Tigera Growing Its Kubernetes Networking Community

Wednesday Mar 29th 2017 by Sean Michael Kerner
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323 days after the company was first announced, the market for container network is continuing to grow.

BERLIN - Nearly a year ago, 323 days ago to be exact, Andy Randall came to Berlin to announce the formation of his new company called Tigera. That announcement came at the CoreOS Fest event, the foundation of the new open-source project calico, including elements of CoreOS's flannel container networking project.

Today at the CloudNativeCon EU/Kubecon event here, Randall emphasized that he remains enthusiastic about container networking, especially for Kubernetes. He noted that the needs of networking change in the cloud native environment.

According to Randall, in cloud native environments, workloads are larger, while containers often have shorter lifespans. As such, with cloud native environment, Randall said that there orders of magnitude of greater churn per host and a level of churn that traditional Software Defined Networking (SDN) and security systems are not designed for.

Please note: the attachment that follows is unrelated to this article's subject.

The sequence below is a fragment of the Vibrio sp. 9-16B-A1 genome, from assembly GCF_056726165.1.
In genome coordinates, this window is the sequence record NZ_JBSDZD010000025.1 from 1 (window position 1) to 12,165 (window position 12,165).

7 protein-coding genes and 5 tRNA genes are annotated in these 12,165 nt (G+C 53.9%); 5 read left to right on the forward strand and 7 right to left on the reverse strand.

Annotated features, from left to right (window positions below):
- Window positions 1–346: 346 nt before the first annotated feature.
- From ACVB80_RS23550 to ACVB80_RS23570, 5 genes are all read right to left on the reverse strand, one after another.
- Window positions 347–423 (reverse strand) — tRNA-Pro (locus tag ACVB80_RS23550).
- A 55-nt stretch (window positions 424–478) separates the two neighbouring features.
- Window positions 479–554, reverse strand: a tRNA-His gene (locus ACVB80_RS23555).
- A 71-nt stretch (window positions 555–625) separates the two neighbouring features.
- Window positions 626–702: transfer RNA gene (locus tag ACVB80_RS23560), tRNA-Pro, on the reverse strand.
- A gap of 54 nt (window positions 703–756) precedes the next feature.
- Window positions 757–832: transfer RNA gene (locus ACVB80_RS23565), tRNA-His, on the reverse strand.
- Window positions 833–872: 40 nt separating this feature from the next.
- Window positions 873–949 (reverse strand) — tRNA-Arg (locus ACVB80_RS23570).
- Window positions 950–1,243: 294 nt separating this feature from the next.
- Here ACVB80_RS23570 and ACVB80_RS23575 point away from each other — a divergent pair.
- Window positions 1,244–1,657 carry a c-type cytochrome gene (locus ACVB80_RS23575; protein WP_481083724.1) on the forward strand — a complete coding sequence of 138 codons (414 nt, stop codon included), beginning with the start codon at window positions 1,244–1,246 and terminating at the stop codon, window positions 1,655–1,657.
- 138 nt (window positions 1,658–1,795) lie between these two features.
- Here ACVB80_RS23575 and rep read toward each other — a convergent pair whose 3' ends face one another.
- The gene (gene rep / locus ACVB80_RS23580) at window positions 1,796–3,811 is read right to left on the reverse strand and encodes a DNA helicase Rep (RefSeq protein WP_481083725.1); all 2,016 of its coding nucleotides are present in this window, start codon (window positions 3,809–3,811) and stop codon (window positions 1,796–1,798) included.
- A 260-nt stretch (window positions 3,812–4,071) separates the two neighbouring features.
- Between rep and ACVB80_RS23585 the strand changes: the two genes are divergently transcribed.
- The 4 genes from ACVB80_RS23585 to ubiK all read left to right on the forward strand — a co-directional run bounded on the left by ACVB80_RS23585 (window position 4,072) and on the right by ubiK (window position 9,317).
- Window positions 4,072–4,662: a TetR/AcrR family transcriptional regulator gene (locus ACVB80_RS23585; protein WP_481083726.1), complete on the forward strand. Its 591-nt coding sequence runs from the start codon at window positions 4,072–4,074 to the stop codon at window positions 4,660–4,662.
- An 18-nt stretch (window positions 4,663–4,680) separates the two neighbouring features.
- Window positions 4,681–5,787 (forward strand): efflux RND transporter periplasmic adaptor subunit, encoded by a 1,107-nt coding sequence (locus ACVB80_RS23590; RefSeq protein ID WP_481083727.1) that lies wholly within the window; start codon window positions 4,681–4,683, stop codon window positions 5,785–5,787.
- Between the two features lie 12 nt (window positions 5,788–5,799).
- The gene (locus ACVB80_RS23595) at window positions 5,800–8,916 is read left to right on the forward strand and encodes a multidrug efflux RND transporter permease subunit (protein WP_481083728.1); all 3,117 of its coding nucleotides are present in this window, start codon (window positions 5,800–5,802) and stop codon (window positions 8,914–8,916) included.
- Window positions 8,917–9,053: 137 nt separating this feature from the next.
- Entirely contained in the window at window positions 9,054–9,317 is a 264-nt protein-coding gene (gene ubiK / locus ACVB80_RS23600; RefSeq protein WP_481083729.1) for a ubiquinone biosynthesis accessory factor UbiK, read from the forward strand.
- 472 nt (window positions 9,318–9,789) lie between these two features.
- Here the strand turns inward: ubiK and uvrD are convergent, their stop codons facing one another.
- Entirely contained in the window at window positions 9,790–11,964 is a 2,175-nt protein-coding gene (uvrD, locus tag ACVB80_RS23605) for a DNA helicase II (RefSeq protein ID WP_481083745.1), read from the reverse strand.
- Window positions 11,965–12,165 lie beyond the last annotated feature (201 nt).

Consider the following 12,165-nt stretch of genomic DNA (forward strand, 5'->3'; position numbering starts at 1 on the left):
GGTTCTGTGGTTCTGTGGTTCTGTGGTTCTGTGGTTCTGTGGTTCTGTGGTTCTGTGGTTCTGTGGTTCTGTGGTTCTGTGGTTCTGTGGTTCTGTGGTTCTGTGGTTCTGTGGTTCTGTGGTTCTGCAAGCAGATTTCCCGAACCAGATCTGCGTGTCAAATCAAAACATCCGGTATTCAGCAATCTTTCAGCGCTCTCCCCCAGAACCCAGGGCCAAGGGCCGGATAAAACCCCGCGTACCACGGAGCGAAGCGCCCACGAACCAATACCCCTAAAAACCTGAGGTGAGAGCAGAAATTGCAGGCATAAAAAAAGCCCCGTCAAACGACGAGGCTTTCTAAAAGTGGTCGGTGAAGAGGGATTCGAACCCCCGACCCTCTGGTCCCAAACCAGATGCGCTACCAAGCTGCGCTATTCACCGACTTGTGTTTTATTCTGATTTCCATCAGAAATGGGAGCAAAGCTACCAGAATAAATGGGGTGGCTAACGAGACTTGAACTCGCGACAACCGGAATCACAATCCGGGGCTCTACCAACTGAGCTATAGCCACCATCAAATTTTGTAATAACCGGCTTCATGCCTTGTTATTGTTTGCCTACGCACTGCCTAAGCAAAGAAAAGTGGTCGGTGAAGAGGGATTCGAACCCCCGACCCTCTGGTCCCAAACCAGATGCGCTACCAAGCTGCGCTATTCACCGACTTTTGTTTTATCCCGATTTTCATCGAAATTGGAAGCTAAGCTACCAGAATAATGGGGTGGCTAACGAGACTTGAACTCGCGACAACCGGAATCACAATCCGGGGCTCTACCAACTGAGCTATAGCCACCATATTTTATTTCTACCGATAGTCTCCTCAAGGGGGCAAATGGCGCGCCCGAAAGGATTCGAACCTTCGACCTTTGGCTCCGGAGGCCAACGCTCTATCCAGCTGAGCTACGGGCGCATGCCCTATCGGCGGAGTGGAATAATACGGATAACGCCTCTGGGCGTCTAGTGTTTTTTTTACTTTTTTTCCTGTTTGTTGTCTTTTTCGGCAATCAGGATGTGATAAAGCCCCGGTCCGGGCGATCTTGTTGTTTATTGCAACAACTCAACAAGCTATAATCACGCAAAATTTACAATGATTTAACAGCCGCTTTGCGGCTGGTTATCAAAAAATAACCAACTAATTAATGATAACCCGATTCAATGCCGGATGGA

"We feel that the networking layer needs to be simplified and scalable and also believe that security has to be dynamic and fine grained," Randall said.

Tigera as a company is working on and contributes to the Container Networking Interface (CNI) effort as well as flannel and calico. Randall noted that Tigera isn't working on container networking alone and there is an active community of contributors to project calico.

"When we started we had 25 external contributors, now 323 days later was have 92," Randall said.

He added that the online community for calico has also grown from 283 a year ago to 925 today.

While Tigera and Project Calico will work in multiple types of environments, it is the Kubernetes community that is providing the most growth.

"We just attached ourselves to the rocket ship that is Kubernetes," Randall said. "Calico doesn't just integrate with Kubernetes, but we found that over three quarters or our users focused on Kubernetes."

"We're on a journey building a future where developers can create high performance secure cloud native apps and operations teams can achieve the visibility and control that they need," he added.

Sean Michael Kerner is a senior editor at EnterpriseNetworkingPlanet and InternetNews.com. Follow him on Twitter @TechJournalist.

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